The government contends that the dispute over whether Mayor Foster requested Weber to drop the charges is collateral to the only fact at issue in this case--whether Rockwell was in possession of the derringer. As such, the government submits that the dispute was immaterial and its resolution inconsequential in that it could not lead a jury to reasonably infer that the real reason the charges were dropped was that Rockwell never possessed the weapon. Thus, any error that may have resulted from the trial court's instructions to the jury was harmless.


Rockwell, on the other hand, argues that based on his defense that the derringer was a "throw down" weapon, the dispute between Weber and Mayor Foster became a "crucial and material factual issue." Proceeding from that premise, Rockwell contends that the trial judge's instructions to the jury deprived him of the benefit of the falsus in uno, falsus in omnibus charge and thus invaded the province of the jury as the arbiter of issues of credibility.


We think that the parties' preoccupation with the collateral/material issue distinction is misplaced. The crucial factor in this case is that Officer Weber was the government's only material witness; without Weber's testimony, on the record before us, the government's case is severely weakened. "The Supreme Court has recognized that where the government's case in a criminal prosecution may stand or fall on the jury's belief or disbelief of one witness, that witness's credibility is subject to close scrutiny." United States v. Partin, 493 F.2d 750, 760 (5th Cir.1974) (citing Gordon v. United States, 344 U.S. 414, 417, 73 S.Ct. 369, 372, 97 L.Ed. 447 (1953)). Once the conflicting testimony of Officer Weber and Mayor Foster was accepted into evidence without objection, a question of fact was presented for the jury that was interrelated to Weber's general credibility. It is well settled that where there is a conflict or contradiction of evidence, the question should be submitted to the jury under proper instructions from the court. "It is the jury, not the court, which is the fact-finding body. It weighs the contradictory evidence and inferences, judges the credibility of witnesses, receives expert instructions, and draws the ultimate conclusion as to the facts." Tennant v. Peoria & P.U. Ry. Co., 321 U.S. 29, 35, 64 S.Ct. 409, 412, 88 L.Ed. 520 (1944); see also United States v. Hill, 449 F.2d 743, 743 n. 3 (3d Cir.1971). The law will not countenance a usurpation by the court of the function of the jury to decide the facts and to assess the credibility of the witnesses.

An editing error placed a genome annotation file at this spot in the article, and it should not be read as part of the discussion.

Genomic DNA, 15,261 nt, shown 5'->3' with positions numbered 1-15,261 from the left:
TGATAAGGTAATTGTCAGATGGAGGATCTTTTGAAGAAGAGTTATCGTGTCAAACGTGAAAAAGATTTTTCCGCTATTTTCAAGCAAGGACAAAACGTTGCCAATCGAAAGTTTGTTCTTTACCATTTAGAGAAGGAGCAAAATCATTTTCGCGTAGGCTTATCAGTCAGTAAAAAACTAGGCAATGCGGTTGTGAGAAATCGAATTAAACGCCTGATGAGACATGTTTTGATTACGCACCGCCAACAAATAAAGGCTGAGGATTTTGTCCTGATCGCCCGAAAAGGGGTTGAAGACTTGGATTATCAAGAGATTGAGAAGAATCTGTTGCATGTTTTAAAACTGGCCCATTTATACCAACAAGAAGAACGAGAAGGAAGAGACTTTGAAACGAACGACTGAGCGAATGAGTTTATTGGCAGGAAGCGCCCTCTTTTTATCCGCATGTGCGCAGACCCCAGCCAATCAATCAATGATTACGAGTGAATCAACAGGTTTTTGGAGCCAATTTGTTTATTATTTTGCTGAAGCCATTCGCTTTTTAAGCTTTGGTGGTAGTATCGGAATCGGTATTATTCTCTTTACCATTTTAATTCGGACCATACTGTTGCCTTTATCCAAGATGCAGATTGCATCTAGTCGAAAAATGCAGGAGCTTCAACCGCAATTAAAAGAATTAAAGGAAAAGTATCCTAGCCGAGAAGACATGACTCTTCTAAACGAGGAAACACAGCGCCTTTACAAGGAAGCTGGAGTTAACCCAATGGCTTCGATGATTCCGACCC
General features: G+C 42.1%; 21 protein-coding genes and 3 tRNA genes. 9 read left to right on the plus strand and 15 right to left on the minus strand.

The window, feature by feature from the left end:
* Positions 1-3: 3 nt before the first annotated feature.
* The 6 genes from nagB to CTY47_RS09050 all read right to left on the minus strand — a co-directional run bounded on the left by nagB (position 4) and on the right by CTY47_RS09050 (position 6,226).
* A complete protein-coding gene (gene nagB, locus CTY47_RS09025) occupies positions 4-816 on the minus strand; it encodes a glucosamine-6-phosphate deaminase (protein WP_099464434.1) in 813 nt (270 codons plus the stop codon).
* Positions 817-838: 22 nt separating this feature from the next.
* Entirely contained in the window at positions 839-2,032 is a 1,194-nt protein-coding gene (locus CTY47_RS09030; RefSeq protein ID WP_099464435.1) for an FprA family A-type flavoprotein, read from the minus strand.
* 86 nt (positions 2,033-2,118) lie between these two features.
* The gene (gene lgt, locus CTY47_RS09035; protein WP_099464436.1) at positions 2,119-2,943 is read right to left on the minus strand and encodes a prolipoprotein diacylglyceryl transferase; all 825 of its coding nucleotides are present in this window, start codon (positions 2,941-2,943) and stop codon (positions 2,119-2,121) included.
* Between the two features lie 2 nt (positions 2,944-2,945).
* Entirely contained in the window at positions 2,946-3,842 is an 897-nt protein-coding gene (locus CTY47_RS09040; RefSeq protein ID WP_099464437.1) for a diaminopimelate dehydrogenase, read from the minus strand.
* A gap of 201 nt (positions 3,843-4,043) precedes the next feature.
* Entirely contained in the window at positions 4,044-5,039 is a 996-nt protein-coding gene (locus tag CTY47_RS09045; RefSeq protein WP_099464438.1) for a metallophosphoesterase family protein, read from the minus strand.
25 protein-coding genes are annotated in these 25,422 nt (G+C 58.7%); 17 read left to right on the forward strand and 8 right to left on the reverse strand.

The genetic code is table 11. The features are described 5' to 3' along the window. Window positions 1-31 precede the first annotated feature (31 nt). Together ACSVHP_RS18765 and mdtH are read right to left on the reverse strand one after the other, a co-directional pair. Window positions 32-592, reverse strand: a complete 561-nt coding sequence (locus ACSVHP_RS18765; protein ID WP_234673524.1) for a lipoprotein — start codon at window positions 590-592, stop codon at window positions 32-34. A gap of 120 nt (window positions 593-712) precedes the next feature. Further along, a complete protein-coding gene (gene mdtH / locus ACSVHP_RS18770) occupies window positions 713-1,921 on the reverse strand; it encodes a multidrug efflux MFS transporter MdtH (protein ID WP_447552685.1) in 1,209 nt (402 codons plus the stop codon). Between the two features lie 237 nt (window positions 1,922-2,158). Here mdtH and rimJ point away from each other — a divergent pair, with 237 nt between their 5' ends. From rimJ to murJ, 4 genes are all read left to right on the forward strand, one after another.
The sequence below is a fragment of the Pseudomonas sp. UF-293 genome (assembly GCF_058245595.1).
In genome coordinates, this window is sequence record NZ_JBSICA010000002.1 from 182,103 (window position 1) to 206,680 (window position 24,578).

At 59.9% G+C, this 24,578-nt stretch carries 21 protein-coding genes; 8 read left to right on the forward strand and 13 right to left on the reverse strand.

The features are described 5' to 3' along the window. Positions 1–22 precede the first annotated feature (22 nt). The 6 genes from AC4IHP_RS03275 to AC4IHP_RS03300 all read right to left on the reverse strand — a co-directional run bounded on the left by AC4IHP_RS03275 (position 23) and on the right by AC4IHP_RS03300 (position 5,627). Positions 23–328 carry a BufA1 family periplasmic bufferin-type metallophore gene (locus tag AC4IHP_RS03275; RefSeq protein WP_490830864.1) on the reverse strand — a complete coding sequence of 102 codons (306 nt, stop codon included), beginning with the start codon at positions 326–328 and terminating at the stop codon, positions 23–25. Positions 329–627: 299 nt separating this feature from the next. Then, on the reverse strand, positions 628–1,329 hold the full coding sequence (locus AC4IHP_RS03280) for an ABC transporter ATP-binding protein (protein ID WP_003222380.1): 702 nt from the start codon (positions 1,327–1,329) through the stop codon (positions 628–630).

In the instant appeal, the determination of whether the district court's instructions taken on the whole invaded the province of the jury does not hinge upon the characterization of the dispute between Weber and Mayor Foster. Put otherwise, the fact that the conflict is collateral, as we have found, is not dispositive of this case. Instead, due regard must be accorded to the centrality of Weber's credibility to the judicious resolution of this case. Cf. McConnell v. United States, 393 F.2d 404, 406 (5th Cir.1968); United States v. Persico, 349 F.2d 6, 8-11 (2d Cir.1965). Thus, the question here is not whether it was necessary for the jury to resolve a conflict on a collateral issue,7 but rather, whether the jury should be permitted to consider the conflict in assessing the overall credibility of witnesses. Indeed, a jury might reasonably find that Weber, even if deliberately lying about why he dropped the charges, was nonetheless telling the truth about Rockwell's possession of the gun. See United States v. Spain, 536 F.2d 170, 173 (7th Cir.), cert. denied, 429 U.S. 833, 97 S.Ct. 96, 50 L.Ed.2d 97 (1976); United States v. Tropiano, 418 F.2d 1069, 1074 (2d Cir.1969). Thus, an instruction to the jury to the effect that a deliberate falsehood as to a collateral matter need not impugn other aspects of a witness' testimony, in itself, would not be erroneous. Here, however, the instructions by the trial judge, taken as a whole, see United States v. Palmeri, 630 F.2d 192, 201 (3d Cir.1980); Ayoub v. Spencer, 550 F.2d 164, 167 (3d Cir.), cert. denied, 432 U.S. 907, 97 S.Ct. 2952, 53 L.Ed.2d 1079 (1977), removed all consideration of the conflict as it relates to Weber's credibility from the rightful province of the jury. While first indicating that the jury was to decide the issue of credibility, the district court's charge encouraged the jurors to do so without reference to the conflict that had key credibility implications with regards to Officer Weber and Mayor Foster. In fact, the court's instructions are easily construed as authorizing the jury to reject or accept in whole or in part the testimony of a witness only if the witness had lied on a material issue. If a witness had not testified falsely about a material issue, the jury may have inferred that it was bound to accept the whole of the witness' testimony. The charge thus encroached upon the prerogative of the jury to independently assess the credibility of the witnesses.8